Patagonia has opened its flagship UK store in Manchester, three years after shuttering its Convent Garden branch.
The outdoor specialist’s Manchester store opening marks its eighth shop in Europe and its first in the UK after closing its London branch in 2014.
The retailer’s latest 3,300 sq ft store is located at 51 King Street and spans three floors. The store will sell items across its climbing, cycling and camping ranges.
Patagonia’s EMEA general manager Ryan Gellert told Retail Week that the store was designed to act as a “community hub for surrounding outdoors sports and environmental communities” as well as a retail outlet.
Gellert said the store will host events for people “to get involved in environmental issues impacting the area” and will also offer a Worn Wear Tour station, which allows shoppers to receive free repairs on items of their clothing irrespective of their brand.
“Shoppers are developing deeper loyalty with those brands that align with their interests and we are catering to that”
Ryan Gellert, Patagonia
When asked what the value of being a value-driven business delivered to Patagonia’s business, Gellert said: “Shoppers tend to expect more from brands that they shop with now. The visibility brought on by social media has also meant that customer expectations have gone up, which we see as an opportunity.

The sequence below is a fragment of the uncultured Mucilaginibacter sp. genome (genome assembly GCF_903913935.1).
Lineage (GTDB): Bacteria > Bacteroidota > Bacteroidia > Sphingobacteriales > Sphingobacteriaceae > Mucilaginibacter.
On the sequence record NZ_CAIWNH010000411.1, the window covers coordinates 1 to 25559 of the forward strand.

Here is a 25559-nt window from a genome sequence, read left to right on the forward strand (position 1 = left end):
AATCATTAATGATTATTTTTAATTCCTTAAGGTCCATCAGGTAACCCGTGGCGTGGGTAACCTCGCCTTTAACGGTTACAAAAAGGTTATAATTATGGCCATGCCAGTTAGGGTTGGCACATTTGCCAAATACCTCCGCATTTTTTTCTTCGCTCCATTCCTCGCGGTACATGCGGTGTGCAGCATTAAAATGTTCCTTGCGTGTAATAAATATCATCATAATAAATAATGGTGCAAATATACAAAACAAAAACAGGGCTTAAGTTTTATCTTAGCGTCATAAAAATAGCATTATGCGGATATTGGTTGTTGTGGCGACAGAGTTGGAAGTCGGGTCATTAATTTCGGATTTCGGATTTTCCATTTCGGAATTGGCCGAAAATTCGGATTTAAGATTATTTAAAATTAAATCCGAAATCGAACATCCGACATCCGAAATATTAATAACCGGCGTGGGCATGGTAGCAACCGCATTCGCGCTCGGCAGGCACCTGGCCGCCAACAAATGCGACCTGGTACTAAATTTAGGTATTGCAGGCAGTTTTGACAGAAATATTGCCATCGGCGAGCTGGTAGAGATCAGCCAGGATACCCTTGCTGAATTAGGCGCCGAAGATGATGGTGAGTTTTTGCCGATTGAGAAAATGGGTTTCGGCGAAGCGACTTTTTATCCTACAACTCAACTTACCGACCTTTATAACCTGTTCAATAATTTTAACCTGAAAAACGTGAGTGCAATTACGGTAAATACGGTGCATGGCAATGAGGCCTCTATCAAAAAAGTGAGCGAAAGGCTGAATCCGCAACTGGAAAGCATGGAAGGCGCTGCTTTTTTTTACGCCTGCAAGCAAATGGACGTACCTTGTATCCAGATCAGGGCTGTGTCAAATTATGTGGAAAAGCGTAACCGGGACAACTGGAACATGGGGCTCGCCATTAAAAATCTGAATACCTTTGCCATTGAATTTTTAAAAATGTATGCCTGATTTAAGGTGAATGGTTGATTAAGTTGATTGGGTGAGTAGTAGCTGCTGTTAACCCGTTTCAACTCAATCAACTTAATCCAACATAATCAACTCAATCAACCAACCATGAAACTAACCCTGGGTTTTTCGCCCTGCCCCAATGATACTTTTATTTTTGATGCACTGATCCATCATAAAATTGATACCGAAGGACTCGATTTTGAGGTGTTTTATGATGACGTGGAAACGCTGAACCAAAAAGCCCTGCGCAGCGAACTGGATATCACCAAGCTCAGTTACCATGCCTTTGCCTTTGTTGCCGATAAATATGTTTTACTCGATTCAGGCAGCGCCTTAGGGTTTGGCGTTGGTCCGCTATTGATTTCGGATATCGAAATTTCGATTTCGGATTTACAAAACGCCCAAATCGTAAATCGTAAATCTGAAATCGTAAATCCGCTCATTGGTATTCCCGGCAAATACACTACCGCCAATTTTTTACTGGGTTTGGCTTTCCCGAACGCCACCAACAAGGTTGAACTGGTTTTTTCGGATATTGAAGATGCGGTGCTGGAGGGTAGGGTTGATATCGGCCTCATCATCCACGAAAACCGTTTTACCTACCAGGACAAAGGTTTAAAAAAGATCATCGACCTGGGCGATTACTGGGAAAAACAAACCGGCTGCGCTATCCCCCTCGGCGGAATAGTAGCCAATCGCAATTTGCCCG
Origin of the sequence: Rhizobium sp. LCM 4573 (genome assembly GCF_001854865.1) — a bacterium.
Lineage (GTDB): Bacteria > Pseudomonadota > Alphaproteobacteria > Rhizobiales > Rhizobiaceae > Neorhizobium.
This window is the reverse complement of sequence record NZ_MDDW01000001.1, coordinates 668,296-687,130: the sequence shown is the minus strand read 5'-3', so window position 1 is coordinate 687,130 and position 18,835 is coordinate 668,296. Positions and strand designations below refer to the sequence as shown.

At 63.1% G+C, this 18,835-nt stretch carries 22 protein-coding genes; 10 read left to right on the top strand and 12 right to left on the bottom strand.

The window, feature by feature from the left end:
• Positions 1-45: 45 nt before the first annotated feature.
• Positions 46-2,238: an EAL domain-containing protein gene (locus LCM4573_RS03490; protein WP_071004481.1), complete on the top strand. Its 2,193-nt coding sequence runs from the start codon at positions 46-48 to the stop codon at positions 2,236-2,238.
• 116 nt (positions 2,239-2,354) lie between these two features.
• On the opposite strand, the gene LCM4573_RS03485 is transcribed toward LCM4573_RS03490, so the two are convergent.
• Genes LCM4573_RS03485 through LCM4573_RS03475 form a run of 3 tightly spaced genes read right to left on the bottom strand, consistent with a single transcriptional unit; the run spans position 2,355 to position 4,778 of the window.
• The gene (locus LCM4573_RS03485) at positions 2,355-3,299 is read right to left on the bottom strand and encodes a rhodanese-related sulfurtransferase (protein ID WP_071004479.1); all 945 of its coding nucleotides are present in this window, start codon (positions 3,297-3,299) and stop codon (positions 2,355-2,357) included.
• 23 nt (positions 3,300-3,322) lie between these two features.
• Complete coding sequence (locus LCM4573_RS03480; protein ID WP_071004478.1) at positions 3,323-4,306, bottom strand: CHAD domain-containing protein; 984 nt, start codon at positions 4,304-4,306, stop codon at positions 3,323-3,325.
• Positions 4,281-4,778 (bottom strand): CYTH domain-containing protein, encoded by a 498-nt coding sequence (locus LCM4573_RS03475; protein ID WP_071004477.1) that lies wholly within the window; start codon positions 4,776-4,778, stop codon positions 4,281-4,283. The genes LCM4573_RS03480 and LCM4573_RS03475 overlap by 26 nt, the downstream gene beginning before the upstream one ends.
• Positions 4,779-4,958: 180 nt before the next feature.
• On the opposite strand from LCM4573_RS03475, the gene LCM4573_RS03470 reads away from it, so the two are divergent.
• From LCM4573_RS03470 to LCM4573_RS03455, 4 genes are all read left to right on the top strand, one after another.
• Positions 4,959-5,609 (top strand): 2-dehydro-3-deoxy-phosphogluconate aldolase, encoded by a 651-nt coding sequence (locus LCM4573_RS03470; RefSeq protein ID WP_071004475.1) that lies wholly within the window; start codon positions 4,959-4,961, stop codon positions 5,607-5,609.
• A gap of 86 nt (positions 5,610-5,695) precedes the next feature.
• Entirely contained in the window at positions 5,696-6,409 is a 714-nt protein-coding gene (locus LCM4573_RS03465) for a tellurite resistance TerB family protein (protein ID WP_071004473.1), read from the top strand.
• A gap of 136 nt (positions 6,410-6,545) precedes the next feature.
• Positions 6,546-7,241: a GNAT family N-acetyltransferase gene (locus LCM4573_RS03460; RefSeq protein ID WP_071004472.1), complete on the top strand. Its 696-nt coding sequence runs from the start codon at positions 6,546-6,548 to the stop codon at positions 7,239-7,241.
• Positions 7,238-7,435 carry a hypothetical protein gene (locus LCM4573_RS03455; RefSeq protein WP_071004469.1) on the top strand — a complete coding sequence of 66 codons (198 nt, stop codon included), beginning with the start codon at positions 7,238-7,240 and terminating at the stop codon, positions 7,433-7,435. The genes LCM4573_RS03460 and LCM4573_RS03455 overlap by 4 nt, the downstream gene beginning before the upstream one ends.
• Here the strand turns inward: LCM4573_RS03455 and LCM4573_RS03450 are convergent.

“Shoppers are developing deeper loyalty with those brands that align with their interests and we are catering to that.”
Patagonia’s re-entry in UK bricks-and-mortar retail is set to be a slow and steady.
Although the retailer has identified cities such as London and Edinburgh as potential locations to open further standalone stores, it has no plans to expand its UK bricks-and-mortar footprint this year.
“We work with a lot of wholesale partners across the UK and Europe and operate a healthy business online, with a lot of interest particularly in London,” said Gellert.
He added that while the softening of the pound due in the wake of the Brexit vote was a worry, it would “not curtail [Patagonia’s] plans for the UK.”
“We want to do things small for now, but we also want to do them well,” said Gellert.